Obama + Internet + Money = HOPE
The electoral system in the United States is notoriously conservative. Two political parties, the Republicans and the Democrats, dominate. To be a Presidential hopeful, you need to have stacks of money – to pay for advertising and campaign teams and so on and so forth. Usually this means courting big business and corporate interests in return for campaign donations.
As a former senator Obama was well aware of this situation and how things worked. Ultimately, however, his success lay in the fact that he mobilised in two distinct constituencies — among the business community but also amongst the grassroots voters. This latter aspect – his grassroots mobilisation — received considerable prominence because it was ‘news’ and noteworthy. His clear and unambiguous business friendly comments received less attention, but were nonetheless important.
Obama’s new methods of organising were obvious in two distinct areas – in how he raised money but also in how he spread the word about his campaign policies . These new and dynamic methods further enhanced the image of Obama as ‘being different’ and radical – this was particularly important among the younger voter groups.
Obama used the internet to build his campaign, but crucially he did this in ways that empowered and involved his target support base.
Obama had a big presence online from the outset. His campaign was registered on all the main social media platforms like Facebook, MySpace, YouTube and Twitter.
He had a very smart ‘online’ headquarters called MyBO at my.barackobama.com. This was not just a static showcase: MyBO allowed “users to create events, exchange information, raise funds, and connect with voters in their area. MyBO was the digital home from which the campaign could mobilise its army of supporters.”  It incorporated over two million profiles during the campaign.
MyBO succeeded in creating a ‘sense of community as everyone with political interest could participate. Via blogs, people could express themselves and report about their personal experiences during the campaign. Importantly the site was also used to organise more than 200,000 offline events during the campaign.’ 
The Obama campaign used traditional internet avenues like email. It accumulated 13 million email addresses and sent one billion emails to mobilise supporters. Emails were used to make contact with ‘supporters, bloggers, and online media’. 
Obama made massive use of texting. “A million people signed up for Obama’s text-messaging program ... On Election Day, every voter who’d signed up for alerts in battleground states got at least three text messages. Supporters on average received five to 20 text messages per month, depending on where they lived — the program was divided by states, regions, zip codes and colleges — and what kind of messages they had opted to receive.” 
Obama’s own blog was the centre where all news and information was displayed. “It was the hub that captured all activities in the Obamaverse and shared them with the world. The blog was the campaign’s repository, a place where stories, videos, news, and pictures were captured and pushed out to Obama’s many social network profiles.”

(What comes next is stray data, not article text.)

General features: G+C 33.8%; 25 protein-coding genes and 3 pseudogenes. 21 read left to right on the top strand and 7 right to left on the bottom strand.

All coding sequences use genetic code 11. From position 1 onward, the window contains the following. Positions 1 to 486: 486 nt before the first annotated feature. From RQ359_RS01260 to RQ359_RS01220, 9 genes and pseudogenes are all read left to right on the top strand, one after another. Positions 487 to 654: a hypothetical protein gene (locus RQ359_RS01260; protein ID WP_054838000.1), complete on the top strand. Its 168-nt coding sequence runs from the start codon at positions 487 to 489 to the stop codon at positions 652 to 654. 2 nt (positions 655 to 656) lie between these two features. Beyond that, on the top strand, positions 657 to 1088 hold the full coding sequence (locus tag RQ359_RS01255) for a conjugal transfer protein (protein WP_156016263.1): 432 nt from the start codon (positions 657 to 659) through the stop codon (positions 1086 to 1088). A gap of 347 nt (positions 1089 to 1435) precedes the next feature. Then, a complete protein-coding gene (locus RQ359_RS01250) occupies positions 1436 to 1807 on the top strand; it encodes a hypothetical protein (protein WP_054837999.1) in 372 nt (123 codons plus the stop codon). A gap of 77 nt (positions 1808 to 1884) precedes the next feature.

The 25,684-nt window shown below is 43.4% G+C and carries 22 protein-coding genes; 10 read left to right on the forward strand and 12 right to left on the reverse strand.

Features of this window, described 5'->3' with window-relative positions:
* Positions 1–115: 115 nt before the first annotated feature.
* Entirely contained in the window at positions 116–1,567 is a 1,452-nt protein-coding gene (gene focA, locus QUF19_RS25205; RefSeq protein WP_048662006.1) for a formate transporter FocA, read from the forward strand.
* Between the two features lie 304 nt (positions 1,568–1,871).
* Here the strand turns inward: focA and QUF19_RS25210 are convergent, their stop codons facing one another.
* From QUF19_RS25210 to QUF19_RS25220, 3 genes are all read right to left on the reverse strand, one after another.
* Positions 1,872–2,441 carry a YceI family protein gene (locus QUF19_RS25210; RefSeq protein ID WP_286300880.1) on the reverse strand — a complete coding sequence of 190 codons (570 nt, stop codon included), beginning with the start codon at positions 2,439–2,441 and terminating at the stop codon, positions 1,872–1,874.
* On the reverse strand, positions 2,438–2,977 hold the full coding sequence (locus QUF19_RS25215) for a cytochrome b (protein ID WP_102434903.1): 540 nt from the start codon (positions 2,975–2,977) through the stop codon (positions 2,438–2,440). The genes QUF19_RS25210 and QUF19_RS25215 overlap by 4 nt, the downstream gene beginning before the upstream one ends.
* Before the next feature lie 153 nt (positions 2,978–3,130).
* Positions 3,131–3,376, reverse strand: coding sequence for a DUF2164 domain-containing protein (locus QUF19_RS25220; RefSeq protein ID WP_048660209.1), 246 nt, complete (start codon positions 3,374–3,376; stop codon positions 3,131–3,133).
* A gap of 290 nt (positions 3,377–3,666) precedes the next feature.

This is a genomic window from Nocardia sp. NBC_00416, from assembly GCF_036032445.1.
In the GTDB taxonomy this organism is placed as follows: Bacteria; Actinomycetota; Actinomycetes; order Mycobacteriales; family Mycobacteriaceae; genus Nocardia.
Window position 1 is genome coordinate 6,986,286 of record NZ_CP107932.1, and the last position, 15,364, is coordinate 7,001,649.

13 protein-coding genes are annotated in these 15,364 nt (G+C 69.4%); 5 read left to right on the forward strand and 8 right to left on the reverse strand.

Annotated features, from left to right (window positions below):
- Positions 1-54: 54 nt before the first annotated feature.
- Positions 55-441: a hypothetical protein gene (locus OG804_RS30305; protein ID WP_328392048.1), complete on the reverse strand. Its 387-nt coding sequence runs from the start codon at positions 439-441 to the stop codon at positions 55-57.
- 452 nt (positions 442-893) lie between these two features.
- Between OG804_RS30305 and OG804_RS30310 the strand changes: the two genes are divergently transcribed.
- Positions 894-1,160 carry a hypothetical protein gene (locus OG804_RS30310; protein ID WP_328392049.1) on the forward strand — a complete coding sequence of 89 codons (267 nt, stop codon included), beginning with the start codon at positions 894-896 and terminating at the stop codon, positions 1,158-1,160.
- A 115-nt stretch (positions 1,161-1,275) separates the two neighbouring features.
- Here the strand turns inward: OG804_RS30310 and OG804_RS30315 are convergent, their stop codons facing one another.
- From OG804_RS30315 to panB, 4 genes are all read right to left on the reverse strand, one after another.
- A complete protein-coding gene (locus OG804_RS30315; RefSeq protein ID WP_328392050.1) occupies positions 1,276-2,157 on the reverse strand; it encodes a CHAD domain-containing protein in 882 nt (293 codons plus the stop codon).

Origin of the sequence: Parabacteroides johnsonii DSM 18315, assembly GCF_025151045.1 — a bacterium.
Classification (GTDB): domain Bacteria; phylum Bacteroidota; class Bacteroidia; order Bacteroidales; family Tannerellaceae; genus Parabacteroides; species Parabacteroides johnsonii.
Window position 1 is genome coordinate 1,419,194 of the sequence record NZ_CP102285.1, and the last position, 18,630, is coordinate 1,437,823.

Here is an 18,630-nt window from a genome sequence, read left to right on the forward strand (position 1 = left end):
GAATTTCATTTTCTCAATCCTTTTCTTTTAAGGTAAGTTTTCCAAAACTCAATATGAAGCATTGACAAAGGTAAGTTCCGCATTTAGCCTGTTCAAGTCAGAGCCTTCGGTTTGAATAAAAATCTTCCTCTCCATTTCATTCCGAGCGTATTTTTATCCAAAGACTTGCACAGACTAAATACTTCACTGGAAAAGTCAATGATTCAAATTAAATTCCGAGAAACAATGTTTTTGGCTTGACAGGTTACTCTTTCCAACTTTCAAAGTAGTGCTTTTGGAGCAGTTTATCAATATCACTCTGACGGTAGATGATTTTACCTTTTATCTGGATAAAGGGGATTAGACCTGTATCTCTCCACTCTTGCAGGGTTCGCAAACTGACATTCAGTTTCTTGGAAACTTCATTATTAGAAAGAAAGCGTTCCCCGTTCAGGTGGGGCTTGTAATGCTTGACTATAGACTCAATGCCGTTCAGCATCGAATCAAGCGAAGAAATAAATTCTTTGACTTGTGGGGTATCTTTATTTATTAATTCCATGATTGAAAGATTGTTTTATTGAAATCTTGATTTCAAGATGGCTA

In terms of fundraising Obama made a lot of capital (no pun intended) from the fact that he was more citizen-funded than his opponents. This touched on a sore point with a lot of voters in the USA who see the system of candidate funding as being in the pocket of ‘big business’. So many citizens donated small amounts of money and this was both popular and a big campaign plus.
“3 million donors made a total of 6.5 million donations online adding up to more than $500 million. Of those 6.5 million donations, 6 million were in increments of $100 or less. The average online donation was $80, and the average Obama donor gave more than once.” 
However Obama also got plenty of money from big business. Analysis shows that only a quarter of Obama’s donations actually fell into the ‘small’ category (less than $200). To get around the matter of limits to campaign donations, Obama set up with the Democratic National Committee, the Obama Victory Fund. The maximum individual donation to this fund was set at $28,500. However this was deemed to be quite limiting and a second pro-Obama organisation, the Committee for Change, was created which allowed individual donors to give up to $65,500.  As you can well imagine, people who give these sorts of donations are not exactly from the poor side of town.
In the final analysis, the crunch outcome for Obama’s innovative mobilisation was as follows:
Obama benefited from a big increase in voter turnout – in other words he succeeded in convincing apathetic voters that this time around they could make a difference.
He also succeeded in ‘changing the minds of already mobilized voters’. 
 Rahaf Harfoush. Yes We Did. An inside Look at how Social Media built the Obama Brand. New Riders: Berkeley, 2009.
 Voter Mobilization and the Obama Victory. Tracy Osborn. University of Iowa